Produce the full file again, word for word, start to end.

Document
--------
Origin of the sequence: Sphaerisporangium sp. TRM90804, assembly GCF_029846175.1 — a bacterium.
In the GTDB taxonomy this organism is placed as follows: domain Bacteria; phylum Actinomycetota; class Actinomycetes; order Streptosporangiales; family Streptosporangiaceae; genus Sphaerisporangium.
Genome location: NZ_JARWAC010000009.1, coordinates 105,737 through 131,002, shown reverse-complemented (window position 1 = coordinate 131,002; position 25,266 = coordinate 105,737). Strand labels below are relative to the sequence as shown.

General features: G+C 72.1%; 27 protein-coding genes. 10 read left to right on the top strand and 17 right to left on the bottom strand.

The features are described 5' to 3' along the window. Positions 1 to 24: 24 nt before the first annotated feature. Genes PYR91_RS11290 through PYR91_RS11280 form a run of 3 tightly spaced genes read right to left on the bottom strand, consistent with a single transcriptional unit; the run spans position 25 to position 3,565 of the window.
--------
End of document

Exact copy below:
Origin of the sequence: Sphaerisporangium sp. TRM90804, assembly GCF_029846175.1 — a bacterium.
In the GTDB taxonomy this organism is placed as follows: domain Bacteria; phylum Actinomycetota; class Actinomycetes; order Streptosporangiales; family Streptosporangiaceae; genus Sphaerisporangium.
Genome location: NZ_JARWAC010000009.1, coordinates 105,737 through 131,002, shown reverse-complemented (window position 1 = coordinate 131,002; position 25,266 = coordinate 105,737). Strand labels below are relative to the sequence as shown.

General features: G+C 72.1%; 27 protein-coding genes. 10 read left to right on the top strand and 17 right to left on the bottom strand.

The features are described 5' to 3' along the window. Positions 1 to 24: 24 nt before the first annotated feature. Genes PYR91_RS11290 through PYR91_RS11280 form a run of 3 tightly spaced genes read right to left on the bottom strand, consistent with a single transcriptional unit; the run spans position 25 to position 3,565 of the window.